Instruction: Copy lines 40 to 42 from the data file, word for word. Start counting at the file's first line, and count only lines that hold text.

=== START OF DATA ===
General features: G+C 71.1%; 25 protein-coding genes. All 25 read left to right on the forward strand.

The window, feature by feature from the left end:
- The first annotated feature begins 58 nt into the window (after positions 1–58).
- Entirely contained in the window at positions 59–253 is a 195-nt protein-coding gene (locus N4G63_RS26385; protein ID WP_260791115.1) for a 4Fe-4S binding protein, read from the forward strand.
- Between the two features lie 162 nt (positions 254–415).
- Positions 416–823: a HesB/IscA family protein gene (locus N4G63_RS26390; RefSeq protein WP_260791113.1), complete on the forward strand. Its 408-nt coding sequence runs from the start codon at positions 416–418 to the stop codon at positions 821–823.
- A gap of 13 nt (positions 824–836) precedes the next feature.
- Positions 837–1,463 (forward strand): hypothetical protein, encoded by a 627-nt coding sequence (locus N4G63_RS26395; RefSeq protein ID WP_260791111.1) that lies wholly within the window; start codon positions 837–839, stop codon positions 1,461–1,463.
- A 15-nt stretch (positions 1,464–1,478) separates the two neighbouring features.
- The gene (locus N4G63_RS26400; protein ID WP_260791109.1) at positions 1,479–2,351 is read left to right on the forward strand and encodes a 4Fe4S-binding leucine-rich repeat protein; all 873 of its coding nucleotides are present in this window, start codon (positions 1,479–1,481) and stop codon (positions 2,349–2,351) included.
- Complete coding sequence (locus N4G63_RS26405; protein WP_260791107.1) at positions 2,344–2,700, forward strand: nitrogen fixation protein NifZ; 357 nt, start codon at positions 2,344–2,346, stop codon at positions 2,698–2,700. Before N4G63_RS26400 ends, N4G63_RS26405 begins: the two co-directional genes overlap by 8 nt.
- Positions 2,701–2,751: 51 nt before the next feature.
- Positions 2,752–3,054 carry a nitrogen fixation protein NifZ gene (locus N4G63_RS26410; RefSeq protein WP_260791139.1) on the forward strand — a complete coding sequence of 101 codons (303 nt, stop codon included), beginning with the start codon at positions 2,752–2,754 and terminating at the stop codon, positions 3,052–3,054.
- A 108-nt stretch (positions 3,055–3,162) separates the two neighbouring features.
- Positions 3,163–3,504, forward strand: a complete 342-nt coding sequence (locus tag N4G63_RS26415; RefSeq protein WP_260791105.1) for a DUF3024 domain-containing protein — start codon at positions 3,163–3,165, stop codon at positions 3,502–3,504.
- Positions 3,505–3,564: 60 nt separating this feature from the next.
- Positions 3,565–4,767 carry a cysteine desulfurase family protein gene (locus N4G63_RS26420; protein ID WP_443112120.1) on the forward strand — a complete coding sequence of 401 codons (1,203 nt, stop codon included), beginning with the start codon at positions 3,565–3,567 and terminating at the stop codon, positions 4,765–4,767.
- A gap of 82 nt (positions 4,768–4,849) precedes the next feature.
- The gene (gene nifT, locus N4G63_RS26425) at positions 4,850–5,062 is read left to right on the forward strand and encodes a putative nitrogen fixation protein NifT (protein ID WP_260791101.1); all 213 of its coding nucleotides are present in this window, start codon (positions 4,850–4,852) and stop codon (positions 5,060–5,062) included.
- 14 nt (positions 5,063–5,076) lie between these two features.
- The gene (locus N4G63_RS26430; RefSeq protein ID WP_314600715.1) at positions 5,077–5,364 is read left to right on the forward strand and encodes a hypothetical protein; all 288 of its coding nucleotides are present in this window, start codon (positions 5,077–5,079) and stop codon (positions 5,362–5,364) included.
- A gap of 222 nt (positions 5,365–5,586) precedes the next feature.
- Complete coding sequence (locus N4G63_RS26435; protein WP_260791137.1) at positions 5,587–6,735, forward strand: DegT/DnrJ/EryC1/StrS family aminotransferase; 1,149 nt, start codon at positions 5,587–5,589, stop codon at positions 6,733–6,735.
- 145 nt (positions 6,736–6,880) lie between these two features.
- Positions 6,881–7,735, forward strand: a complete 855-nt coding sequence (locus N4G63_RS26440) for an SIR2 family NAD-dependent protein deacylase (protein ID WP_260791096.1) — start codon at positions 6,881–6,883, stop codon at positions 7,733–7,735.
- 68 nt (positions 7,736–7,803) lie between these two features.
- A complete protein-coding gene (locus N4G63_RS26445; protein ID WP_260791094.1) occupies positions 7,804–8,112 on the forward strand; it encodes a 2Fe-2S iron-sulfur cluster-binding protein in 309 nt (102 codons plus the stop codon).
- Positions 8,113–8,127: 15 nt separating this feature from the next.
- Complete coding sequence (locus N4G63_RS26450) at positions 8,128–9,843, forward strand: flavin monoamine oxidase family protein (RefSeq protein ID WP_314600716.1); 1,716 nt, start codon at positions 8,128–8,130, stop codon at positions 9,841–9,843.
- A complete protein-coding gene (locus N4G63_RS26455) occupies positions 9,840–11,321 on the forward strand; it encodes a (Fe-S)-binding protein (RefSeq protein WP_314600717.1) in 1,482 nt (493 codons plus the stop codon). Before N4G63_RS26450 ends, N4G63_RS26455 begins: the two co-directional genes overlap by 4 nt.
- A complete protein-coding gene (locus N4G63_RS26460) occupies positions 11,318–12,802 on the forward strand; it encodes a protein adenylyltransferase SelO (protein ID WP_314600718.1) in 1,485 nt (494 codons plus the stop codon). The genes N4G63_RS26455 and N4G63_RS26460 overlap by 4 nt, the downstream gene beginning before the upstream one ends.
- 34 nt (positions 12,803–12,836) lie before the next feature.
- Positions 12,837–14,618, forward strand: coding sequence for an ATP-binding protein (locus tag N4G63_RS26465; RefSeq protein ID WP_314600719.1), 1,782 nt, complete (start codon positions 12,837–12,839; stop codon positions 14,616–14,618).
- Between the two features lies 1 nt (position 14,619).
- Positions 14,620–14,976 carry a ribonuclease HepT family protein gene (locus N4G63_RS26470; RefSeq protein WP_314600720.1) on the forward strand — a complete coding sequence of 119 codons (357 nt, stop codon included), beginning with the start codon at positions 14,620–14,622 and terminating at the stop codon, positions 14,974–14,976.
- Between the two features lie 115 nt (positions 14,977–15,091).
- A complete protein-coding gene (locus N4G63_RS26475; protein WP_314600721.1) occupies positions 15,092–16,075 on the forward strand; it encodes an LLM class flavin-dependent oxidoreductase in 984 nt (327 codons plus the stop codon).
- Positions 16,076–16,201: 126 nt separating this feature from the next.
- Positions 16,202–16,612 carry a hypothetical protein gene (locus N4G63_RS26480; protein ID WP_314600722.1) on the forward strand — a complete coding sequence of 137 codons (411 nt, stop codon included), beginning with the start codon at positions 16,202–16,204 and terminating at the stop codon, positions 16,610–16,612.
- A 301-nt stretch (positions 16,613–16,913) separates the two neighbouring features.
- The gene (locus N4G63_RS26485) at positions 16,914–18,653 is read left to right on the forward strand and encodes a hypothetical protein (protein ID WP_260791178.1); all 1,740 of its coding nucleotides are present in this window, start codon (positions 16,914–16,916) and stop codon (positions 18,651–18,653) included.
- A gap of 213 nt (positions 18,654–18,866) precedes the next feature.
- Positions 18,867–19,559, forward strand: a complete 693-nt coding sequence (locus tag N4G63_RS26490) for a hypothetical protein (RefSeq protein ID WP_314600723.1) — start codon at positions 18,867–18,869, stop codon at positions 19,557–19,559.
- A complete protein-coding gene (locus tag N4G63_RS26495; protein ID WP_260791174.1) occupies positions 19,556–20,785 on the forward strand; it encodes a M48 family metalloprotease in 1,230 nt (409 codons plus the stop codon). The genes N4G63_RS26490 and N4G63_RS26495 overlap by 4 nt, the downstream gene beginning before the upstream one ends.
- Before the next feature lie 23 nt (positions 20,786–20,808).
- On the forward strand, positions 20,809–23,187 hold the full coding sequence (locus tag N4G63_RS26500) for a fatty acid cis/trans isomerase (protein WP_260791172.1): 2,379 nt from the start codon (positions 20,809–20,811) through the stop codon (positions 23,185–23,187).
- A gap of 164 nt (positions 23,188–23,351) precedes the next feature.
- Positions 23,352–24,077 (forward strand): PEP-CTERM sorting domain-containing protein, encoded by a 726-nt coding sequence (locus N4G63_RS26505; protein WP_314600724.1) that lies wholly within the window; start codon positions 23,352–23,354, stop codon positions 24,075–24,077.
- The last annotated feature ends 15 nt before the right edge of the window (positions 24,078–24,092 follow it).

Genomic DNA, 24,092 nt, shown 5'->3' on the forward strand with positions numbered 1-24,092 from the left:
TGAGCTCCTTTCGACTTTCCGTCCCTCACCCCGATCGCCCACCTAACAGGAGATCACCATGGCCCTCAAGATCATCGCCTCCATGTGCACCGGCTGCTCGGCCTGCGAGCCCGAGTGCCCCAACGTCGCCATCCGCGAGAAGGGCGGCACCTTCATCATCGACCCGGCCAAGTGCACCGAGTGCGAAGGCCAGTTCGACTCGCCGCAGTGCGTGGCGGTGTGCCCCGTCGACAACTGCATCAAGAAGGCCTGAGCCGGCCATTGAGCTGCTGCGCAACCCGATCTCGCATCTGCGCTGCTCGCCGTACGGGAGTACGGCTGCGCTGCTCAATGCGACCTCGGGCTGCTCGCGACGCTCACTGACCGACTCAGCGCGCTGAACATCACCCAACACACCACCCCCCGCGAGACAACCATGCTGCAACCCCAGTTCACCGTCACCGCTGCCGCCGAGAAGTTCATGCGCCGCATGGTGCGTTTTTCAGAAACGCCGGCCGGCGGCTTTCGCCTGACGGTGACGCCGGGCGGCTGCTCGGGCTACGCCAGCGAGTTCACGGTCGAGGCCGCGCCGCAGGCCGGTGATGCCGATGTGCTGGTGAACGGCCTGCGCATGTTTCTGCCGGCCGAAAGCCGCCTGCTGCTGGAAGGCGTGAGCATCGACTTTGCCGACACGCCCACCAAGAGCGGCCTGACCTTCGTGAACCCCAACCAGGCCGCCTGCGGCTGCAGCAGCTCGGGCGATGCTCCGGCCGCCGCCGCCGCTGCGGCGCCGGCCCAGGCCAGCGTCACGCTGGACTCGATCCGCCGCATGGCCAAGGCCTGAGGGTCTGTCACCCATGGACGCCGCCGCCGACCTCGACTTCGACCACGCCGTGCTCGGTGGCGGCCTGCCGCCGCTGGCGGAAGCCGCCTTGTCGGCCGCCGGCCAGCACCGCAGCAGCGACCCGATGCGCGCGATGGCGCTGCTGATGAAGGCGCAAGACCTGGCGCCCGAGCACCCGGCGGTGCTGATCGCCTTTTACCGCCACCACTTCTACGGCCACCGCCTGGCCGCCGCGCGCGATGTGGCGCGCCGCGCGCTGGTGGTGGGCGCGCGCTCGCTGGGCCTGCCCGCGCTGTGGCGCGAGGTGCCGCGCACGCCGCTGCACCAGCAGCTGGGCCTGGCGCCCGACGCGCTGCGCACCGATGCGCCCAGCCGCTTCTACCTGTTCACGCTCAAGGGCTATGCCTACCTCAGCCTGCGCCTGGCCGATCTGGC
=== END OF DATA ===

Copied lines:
- A 301-nt stretch (positions 16,613–16,913) separates the two neighbouring features.
- The gene (locus N4G63_RS26485) at positions 16,914–18,653 is read left to right on the forward strand and encodes a hypothetical protein (protein ID WP_260791178.1); all 1,740 of its coding nucleotides are present in this window, start codon (positions 16,914–16,916) and stop codon (positions 18,651–18,653) included.
- A gap of 213 nt (positions 18,654–18,866) precedes the next feature.